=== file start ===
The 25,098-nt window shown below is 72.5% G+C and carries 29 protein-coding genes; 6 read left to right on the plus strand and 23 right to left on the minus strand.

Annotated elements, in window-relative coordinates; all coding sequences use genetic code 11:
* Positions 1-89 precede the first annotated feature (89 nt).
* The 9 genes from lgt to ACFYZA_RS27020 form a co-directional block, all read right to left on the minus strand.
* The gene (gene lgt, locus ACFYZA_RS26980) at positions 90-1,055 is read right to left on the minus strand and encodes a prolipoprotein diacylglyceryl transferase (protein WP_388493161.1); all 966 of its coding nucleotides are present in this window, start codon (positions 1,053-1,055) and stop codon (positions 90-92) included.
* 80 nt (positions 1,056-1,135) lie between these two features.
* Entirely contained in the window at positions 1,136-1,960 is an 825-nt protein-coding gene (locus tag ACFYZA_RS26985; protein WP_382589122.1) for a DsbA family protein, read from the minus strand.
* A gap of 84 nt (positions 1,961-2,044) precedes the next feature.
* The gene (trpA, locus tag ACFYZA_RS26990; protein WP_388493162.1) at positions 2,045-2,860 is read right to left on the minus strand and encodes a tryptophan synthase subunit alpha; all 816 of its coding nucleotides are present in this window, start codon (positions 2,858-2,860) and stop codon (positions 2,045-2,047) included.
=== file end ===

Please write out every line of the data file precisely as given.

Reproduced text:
The 25,098-nt window shown below is 72.5% G+C and carries 29 protein-coding genes; 6 read left to right on the plus strand and 23 right to left on the minus strand.

Annotated elements, in window-relative coordinates; all coding sequences use genetic code 11:
* Positions 1-89 precede the first annotated feature (89 nt).
* The 9 genes from lgt to ACFYZA_RS27020 form a co-directional block, all read right to left on the minus strand.
* The gene (gene lgt, locus ACFYZA_RS26980) at positions 90-1,055 is read right to left on the minus strand and encodes a prolipoprotein diacylglyceryl transferase (protein WP_388493161.1); all 966 of its coding nucleotides are present in this window, start codon (positions 1,053-1,055) and stop codon (positions 90-92) included.
* 80 nt (positions 1,056-1,135) lie between these two features.
* Entirely contained in the window at positions 1,136-1,960 is an 825-nt protein-coding gene (locus tag ACFYZA_RS26985; protein WP_382589122.1) for a DsbA family protein, read from the minus strand.
* A gap of 84 nt (positions 1,961-2,044) precedes the next feature.
* The gene (trpA, locus tag ACFYZA_RS26990; protein WP_388493162.1) at positions 2,045-2,860 is read right to left on the minus strand and encodes a tryptophan synthase subunit alpha; all 816 of its coding nucleotides are present in this window, start codon (positions 2,858-2,860) and stop codon (positions 2,045-2,047) included.